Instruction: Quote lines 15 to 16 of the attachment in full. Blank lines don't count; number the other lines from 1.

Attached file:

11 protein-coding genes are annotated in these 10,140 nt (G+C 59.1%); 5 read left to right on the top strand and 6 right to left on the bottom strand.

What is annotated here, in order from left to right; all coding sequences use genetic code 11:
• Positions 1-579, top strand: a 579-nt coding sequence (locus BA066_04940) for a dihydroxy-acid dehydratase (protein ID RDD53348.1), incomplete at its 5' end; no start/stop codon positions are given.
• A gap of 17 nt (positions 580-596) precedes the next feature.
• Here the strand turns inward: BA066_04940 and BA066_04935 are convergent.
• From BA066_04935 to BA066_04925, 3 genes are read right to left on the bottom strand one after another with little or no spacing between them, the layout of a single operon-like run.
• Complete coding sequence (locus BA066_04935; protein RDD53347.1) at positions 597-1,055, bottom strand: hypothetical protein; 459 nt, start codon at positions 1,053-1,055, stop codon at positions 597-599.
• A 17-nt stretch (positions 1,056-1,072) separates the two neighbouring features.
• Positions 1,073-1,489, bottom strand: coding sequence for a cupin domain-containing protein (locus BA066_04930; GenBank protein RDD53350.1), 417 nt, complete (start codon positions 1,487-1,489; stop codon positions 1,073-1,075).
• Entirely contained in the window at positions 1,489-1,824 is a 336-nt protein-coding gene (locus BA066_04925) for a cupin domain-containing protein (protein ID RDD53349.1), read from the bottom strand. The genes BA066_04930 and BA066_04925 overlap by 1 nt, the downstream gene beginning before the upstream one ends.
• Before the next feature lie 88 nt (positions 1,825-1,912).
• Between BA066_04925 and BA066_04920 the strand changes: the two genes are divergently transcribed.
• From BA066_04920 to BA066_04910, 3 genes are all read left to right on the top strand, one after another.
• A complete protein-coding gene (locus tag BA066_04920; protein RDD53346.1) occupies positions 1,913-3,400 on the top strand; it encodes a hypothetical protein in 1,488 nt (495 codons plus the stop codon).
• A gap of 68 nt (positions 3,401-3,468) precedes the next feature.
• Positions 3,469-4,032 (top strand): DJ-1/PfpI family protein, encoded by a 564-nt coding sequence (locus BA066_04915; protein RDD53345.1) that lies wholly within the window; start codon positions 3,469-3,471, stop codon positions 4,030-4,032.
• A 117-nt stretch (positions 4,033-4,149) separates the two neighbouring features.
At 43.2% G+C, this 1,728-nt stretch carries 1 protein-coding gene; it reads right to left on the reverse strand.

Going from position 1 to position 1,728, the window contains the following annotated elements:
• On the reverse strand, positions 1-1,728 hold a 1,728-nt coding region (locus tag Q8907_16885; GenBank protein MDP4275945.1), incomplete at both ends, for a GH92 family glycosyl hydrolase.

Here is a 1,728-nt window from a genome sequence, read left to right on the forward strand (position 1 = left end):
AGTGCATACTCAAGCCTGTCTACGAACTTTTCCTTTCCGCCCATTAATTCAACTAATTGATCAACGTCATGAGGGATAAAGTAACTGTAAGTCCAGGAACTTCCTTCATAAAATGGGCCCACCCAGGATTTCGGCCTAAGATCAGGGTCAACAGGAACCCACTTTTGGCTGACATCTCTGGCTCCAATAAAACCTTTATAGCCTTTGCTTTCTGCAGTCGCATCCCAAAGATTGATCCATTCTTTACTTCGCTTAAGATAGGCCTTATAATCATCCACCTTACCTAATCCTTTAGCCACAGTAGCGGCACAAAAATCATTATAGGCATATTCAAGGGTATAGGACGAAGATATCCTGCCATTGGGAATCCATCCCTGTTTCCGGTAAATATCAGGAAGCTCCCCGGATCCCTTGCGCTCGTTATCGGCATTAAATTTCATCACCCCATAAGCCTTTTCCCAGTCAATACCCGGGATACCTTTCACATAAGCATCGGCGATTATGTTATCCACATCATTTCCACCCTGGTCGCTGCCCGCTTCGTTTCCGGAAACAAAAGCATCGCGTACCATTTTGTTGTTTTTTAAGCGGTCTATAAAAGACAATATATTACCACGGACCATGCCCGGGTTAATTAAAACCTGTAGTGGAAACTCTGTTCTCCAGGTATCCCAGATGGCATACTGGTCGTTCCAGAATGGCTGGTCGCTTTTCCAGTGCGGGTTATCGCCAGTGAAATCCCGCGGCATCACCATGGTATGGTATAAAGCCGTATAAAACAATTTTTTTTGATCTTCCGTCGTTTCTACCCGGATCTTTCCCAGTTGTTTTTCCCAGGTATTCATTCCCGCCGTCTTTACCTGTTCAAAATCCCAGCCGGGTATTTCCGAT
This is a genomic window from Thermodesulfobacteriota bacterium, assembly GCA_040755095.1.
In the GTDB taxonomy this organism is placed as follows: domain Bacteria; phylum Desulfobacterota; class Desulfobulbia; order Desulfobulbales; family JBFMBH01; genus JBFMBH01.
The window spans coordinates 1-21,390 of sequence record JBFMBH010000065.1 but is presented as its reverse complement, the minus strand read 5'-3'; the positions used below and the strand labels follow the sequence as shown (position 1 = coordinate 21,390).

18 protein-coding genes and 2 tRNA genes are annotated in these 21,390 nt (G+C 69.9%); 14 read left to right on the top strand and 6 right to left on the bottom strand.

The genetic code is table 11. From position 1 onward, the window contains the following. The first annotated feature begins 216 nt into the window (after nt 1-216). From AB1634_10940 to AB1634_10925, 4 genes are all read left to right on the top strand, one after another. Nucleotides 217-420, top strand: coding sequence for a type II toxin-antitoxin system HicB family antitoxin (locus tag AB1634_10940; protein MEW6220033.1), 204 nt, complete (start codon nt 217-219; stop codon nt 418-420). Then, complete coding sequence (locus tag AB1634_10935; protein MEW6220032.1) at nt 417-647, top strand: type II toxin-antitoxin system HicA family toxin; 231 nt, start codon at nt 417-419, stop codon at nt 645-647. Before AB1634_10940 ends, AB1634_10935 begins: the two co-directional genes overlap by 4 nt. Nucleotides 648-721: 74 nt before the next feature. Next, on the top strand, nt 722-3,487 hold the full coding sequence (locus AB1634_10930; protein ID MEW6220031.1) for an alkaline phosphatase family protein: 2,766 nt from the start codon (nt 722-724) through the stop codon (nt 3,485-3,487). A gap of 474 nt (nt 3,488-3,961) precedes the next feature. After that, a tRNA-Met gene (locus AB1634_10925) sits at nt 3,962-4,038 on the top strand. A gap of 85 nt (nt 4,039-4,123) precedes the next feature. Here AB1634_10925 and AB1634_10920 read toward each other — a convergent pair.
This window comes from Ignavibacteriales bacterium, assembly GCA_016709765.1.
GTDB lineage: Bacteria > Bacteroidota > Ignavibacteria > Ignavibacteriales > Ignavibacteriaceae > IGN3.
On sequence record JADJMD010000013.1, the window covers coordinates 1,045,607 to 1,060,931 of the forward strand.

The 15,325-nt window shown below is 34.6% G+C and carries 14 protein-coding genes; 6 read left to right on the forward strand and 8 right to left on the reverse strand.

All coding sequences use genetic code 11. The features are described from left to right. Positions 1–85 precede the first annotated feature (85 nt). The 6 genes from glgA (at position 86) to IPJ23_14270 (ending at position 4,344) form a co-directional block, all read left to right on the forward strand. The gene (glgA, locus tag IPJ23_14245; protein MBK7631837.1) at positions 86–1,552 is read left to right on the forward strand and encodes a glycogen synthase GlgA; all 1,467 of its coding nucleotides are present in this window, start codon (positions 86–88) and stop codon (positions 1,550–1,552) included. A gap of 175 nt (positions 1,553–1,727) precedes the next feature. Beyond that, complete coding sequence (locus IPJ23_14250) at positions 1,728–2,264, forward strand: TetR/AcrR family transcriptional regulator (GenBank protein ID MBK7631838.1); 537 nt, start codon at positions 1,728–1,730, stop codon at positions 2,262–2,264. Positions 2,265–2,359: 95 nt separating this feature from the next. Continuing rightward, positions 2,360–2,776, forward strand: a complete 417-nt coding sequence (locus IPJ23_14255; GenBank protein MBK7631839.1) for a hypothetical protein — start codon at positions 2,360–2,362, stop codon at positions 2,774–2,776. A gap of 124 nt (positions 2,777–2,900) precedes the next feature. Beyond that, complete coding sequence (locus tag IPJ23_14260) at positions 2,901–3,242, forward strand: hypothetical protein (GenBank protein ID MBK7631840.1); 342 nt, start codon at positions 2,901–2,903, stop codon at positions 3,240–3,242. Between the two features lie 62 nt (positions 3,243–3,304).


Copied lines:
• A gap of 68 nt (positions 3,401-3,468) precedes the next feature.
• Positions 3,469-4,032 (top strand): DJ-1/PfpI family protein, encoded by a 564-nt coding sequence (locus BA066_04915; protein RDD53345.1) that lies wholly within the window; start codon positions 3,469-3,471, stop codon positions 4,030-4,032.